Stroke

A cerebrovascular accident due to a lack of blood flow to the brain. This causes a lack of oxygen and brain cells begin to die. This can result in death or disability. Clinical signs and symptoms of a stroke are listed in Figure 20. If the dental provider observes any of these signs and symptoms, it is critical to act fast. Treatment must be started within 3 hours of having a stroke to be effective.

Figure 20. Clinical Signs and Symptoms of a Stroke.99
  • A severe headache with unknown cause
  • Sudden numbness of the face, arm, or leg on one side of the body
  • Sudden confusion, trouble speaking, or difficulty understanding speech
  • Sudden trouble with vision in one or both eyes
  • Sudden trouble walking, dizziness, loss of balance, or loss of coordination

Epidemiology and Etiology

Stroke affects 795,000 people living in the United States.99 It is a primary or contributing cause in 1 out of 20 deaths.99 High blood pressure is the leading cause of strokes. Other risk factors include previous stroke or Transient Ischemic Attack (TIA), high cholesterol, heart disease, diabetes, and sickle cell disease. An unhealthy diet, lack of physical activity, obesity, too much alcohol, tobacco use, family history, age, gender, and race also increase a person’s risk for developing this condition. Figure 21 lists additional stroke statistics.

Figure 21. Stroke Statistics.99
  • After age 55 the chance of developing a stroke doubles every 10 years
  • 1 out of 7 strokes occur in people age 15-49
  • Pregnancy and birth control increase the risk of stroke in women
  • Blacks, Hispanics, American Indians, and Alaska Natives are at higher risk for having a stroke than non-Hispanic whites and Asians

Patient Management and Oral Health Considerations for Stroke

When providing care to patients who have had a stroke, dental providers should assess the patient’s risk for complications before providing any dental care. Items to consider include the timing of the stroke and type and magnitude of dental procedure.49 Patients who are have experienced a TIA or stroke within the last 6 months are unstable. Elective care should be postponed.49 A consultation with the patient’s physician is recommended. Patients who are taking Warfarin should report their international normalized ratio (INR). A therapeutic range is 3.5 or less. Metronidazole and tetracycline interact with warfarin which can increase the INR. Dental providers should avoid concurrent use of these drugs. Short stress-free appointments scheduled in the morning reduce the risk for complications. Dental providers may administer nitrous oxide with oxygen. They should avoid placing a retraction cord impregnated with epinephrine.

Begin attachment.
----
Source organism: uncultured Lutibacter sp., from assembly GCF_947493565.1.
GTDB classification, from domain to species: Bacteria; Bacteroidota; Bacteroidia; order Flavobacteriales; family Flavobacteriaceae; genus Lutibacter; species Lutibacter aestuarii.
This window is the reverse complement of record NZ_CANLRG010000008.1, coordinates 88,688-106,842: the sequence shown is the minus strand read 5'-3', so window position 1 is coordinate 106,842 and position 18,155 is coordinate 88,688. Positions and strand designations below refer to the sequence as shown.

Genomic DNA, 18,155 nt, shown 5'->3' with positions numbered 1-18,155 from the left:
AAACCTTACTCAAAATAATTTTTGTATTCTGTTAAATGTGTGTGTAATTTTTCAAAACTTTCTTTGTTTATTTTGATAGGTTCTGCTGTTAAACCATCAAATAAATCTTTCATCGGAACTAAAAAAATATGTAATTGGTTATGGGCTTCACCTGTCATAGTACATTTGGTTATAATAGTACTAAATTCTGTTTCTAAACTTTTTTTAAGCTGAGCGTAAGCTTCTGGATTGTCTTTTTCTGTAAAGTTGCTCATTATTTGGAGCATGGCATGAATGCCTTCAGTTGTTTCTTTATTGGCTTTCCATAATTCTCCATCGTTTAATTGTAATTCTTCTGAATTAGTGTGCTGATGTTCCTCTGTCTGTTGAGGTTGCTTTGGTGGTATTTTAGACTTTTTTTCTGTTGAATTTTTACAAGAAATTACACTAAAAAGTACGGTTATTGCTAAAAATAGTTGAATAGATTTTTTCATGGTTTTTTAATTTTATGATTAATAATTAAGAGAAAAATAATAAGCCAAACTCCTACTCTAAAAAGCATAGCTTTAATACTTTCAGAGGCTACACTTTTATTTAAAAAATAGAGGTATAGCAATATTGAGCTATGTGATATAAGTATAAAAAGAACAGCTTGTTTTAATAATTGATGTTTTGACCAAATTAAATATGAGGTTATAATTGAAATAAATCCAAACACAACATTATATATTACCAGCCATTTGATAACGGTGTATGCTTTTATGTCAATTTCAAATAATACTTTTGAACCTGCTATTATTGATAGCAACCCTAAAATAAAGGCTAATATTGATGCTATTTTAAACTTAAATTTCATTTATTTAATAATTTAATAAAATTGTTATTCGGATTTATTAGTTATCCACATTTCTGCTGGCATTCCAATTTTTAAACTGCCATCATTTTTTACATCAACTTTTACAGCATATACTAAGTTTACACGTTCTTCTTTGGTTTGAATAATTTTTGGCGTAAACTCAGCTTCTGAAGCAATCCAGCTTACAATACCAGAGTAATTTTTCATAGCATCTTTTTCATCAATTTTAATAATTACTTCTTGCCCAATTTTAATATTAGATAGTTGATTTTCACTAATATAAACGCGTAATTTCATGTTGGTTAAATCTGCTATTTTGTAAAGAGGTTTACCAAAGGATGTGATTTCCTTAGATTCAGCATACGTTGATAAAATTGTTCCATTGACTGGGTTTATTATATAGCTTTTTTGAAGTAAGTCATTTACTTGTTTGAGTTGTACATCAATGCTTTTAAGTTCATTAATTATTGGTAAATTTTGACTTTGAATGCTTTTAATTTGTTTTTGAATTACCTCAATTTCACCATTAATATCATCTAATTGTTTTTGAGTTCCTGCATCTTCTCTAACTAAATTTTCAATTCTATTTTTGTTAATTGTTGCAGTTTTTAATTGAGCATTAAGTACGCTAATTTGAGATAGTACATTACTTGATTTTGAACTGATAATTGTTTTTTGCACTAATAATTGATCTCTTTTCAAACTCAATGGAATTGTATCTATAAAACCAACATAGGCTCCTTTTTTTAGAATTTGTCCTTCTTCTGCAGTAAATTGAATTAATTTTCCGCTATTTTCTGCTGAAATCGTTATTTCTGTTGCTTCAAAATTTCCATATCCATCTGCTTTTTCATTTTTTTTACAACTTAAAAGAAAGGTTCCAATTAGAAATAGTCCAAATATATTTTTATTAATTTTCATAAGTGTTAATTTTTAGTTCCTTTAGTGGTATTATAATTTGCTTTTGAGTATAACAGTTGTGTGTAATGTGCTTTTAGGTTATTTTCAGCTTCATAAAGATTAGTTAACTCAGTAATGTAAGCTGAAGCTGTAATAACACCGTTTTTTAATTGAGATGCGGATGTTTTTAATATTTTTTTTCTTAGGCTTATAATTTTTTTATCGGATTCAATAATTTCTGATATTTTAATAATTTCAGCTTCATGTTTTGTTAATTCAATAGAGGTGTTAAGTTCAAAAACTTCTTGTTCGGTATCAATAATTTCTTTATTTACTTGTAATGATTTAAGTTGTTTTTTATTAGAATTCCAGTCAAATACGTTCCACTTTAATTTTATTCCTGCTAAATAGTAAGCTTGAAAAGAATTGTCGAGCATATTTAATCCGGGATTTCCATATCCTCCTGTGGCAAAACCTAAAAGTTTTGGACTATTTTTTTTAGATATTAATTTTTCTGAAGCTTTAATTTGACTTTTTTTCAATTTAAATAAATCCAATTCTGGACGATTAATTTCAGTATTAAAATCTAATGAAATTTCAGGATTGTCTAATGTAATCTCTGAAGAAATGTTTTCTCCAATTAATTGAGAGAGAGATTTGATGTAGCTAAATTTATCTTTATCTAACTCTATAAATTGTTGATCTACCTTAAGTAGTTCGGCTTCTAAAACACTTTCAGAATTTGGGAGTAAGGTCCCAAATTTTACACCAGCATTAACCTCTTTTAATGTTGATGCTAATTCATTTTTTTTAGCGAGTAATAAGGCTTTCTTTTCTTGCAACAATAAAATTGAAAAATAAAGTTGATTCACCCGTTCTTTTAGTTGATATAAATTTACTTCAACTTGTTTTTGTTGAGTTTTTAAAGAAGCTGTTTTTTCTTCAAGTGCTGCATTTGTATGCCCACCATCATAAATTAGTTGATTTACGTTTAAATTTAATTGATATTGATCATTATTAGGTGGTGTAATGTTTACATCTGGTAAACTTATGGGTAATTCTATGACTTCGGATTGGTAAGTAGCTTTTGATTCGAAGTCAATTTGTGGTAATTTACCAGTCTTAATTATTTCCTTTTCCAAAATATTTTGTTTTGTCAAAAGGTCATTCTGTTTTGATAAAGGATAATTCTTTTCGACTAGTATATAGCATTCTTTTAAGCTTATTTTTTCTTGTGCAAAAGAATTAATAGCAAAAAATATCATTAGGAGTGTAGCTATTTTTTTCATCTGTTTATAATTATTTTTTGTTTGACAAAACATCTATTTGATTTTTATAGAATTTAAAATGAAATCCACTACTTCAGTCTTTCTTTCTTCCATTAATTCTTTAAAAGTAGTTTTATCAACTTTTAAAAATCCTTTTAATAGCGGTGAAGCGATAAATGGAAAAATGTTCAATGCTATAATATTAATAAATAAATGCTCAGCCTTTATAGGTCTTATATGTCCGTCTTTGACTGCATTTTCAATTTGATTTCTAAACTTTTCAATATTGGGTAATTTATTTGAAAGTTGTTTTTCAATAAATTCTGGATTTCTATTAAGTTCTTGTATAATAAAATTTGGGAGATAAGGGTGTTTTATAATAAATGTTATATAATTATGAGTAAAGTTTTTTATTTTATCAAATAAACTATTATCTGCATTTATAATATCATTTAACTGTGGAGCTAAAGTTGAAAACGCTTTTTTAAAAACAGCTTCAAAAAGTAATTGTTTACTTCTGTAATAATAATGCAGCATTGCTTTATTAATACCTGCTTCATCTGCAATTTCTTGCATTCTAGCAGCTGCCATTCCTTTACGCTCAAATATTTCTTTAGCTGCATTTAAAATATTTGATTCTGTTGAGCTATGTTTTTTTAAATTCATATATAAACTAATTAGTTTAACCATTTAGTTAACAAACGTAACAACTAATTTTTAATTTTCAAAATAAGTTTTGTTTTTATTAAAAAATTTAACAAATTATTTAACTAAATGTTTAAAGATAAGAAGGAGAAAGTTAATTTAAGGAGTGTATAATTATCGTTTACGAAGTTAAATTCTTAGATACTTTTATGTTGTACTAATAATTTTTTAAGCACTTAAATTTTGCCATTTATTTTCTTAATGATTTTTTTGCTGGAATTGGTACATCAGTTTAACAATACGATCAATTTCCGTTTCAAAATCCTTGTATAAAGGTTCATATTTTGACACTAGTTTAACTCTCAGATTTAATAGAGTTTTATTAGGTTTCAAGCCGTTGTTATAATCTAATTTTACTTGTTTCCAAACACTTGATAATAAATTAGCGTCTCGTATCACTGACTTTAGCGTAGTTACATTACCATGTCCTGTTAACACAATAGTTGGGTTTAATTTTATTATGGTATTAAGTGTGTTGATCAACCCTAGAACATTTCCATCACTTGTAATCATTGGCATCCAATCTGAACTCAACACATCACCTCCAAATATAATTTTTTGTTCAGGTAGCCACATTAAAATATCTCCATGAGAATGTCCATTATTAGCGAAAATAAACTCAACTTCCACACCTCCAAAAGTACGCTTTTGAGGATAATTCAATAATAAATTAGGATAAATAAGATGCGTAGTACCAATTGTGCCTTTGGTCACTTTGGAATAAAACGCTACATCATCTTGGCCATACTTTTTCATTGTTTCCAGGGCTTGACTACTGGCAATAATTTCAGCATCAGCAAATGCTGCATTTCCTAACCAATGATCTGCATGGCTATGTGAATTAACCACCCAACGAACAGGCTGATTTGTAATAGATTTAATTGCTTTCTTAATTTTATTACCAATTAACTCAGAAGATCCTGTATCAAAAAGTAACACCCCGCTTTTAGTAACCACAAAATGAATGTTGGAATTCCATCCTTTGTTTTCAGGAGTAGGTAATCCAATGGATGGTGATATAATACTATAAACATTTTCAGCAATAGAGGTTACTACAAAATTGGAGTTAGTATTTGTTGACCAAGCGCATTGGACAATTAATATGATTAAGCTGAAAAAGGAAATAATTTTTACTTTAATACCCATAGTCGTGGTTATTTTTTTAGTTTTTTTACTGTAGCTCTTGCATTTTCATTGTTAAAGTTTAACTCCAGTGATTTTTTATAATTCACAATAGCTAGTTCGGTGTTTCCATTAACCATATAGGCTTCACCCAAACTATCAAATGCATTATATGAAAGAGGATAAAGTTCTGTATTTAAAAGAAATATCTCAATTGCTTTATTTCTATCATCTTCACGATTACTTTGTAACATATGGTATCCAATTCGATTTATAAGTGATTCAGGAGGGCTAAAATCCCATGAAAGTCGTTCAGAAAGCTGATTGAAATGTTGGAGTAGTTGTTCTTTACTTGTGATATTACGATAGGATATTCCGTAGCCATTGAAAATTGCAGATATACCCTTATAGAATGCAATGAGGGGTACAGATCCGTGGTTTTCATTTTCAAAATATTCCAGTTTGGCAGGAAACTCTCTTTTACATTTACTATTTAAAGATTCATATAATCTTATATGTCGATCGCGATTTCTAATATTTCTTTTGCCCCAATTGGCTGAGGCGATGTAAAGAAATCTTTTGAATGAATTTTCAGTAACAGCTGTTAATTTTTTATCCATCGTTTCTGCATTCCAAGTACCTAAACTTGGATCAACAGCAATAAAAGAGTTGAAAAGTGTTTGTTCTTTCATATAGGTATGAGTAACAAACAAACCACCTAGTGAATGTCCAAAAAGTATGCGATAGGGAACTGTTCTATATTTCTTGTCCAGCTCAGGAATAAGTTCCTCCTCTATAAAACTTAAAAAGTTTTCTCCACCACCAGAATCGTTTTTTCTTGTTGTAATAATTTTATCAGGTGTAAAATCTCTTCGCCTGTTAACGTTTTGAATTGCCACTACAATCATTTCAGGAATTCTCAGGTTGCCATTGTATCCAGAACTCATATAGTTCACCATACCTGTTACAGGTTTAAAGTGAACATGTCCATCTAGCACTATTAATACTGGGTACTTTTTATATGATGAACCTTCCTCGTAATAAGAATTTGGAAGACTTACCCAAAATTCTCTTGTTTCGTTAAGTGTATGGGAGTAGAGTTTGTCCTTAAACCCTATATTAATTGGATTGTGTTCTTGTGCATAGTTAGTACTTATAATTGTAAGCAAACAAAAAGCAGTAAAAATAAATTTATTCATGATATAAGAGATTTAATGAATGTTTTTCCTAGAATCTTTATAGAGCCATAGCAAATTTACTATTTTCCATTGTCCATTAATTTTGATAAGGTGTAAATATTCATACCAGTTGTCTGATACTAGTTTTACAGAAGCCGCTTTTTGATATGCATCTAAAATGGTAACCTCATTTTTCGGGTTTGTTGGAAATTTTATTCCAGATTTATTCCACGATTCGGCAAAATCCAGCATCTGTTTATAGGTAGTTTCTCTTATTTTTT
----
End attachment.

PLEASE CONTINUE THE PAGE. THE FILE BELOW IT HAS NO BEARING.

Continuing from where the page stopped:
Effective pain control during the procedure and post-operative will reduce stress and the risk for complications. Local anesthesia should have a limited amount of vasoconstrictor (epinephrine). Patients can be safely given local anesthesia with epinephrine 1:100,000 or 1:200,000. The amount of vasoconstrictor should be ≤ 0.04 mg.

Oral manifestations associated with a stroke include unilateral paralysis of the face, loss of sensory stimuli or oral tissues, a flaccid tongue with multiple folds, and dysphagia. You may also notice that patients neglect oral self-care on one side of their mouth. This is associated with the brain damage that has occurred.49 Increased caries, periodontal disease, and halitosis is also common due to challenges with oral self-care. Dental providers should recommend rigorous preventive measures such as 3-month recall appointments and application of fluoride varnish.